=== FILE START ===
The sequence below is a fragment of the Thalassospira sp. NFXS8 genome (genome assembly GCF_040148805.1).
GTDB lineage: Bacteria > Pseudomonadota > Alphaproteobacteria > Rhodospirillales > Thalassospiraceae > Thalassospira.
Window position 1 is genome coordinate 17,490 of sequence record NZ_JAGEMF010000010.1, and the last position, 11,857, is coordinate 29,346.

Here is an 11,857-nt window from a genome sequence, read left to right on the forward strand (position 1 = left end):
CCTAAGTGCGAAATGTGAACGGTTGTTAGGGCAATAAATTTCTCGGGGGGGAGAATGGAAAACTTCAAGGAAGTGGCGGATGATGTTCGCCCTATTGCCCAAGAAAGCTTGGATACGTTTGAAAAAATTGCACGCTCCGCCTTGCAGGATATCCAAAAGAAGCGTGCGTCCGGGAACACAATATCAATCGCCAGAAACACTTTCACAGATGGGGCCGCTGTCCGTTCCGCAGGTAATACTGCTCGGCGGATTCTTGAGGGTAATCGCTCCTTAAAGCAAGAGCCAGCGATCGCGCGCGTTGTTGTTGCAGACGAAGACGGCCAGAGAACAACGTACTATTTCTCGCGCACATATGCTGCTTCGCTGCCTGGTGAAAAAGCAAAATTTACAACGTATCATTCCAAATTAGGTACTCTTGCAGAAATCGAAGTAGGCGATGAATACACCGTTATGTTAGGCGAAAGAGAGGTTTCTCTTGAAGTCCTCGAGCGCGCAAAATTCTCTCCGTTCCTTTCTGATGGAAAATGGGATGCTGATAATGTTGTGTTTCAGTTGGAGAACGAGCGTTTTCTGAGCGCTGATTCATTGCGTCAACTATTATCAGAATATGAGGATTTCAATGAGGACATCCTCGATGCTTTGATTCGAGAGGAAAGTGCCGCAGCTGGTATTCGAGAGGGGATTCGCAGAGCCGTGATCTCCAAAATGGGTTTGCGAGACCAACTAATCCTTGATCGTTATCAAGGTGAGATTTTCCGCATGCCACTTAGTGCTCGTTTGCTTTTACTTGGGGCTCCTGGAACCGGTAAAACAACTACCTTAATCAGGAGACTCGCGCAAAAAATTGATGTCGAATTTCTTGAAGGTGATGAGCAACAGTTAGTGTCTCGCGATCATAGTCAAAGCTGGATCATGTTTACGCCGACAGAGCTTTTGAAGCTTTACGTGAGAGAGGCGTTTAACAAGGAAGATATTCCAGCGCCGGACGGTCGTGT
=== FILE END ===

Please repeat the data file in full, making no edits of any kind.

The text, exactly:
The sequence below is a fragment of the Thalassospira sp. NFXS8 genome (genome assembly GCF_040148805.1).
GTDB lineage: Bacteria > Pseudomonadota > Alphaproteobacteria > Rhodospirillales > Thalassospiraceae > Thalassospira.
Window position 1 is genome coordinate 17,490 of sequence record NZ_JAGEMF010000010.1, and the last position, 11,857, is coordinate 29,346.

Here is an 11,857-nt window from a genome sequence, read left to right on the forward strand (position 1 = left end):
CCTAAGTGCGAAATGTGAACGGTTGTTAGGGCAATAAATTTCTCGGGGGGGAGAATGGAAAACTTCAAGGAAGTGGCGGATGATGTTCGCCCTATTGCCCAAGAAAGCTTGGATACGTTTGAAAAAATTGCACGCTCCGCCTTGCAGGATATCCAAAAGAAGCGTGCGTCCGGGAACACAATATCAATCGCCAGAAACACTTTCACAGATGGGGCCGCTGTCCGTTCCGCAGGTAATACTGCTCGGCGGATTCTTGAGGGTAATCGCTCCTTAAAGCAAGAGCCAGCGATCGCGCGCGTTGTTGTTGCAGACGAAGACGGCCAGAGAACAACGTACTATTTCTCGCGCACATATGCTGCTTCGCTGCCTGGTGAAAAAGCAAAATTTACAACGTATCATTCCAAATTAGGTACTCTTGCAGAAATCGAAGTAGGCGATGAATACACCGTTATGTTAGGCGAAAGAGAGGTTTCTCTTGAAGTCCTCGAGCGCGCAAAATTCTCTCCGTTCCTTTCTGATGGAAAATGGGATGCTGATAATGTTGTGTTTCAGTTGGAGAACGAGCGTTTTCTGAGCGCTGATTCATTGCGTCAACTATTATCAGAATATGAGGATTTCAATGAGGACATCCTCGATGCTTTGATTCGAGAGGAAAGTGCCGCAGCTGGTATTCGAGAGGGGATTCGCAGAGCCGTGATCTCCAAAATGGGTTTGCGAGACCAACTAATCCTTGATCGTTATCAAGGTGAGATTTTCCGCATGCCACTTAGTGCTCGTTTGCTTTTACTTGGGGCTCCTGGAACCGGTAAAACAACTACCTTAATCAGGAGACTCGCGCAAAAAATTGATGTCGAATTTCTTGAAGGTGATGAGCAACAGTTAGTGTCTCGCGATCATAGTCAAAGCTGGATCATGTTTACGCCGACAGAGCTTTTGAAGCTTTACGTGAGAGAGGCGTTTAACAAGGAAGATATTCCAGCGCCGGACGGTCGTGT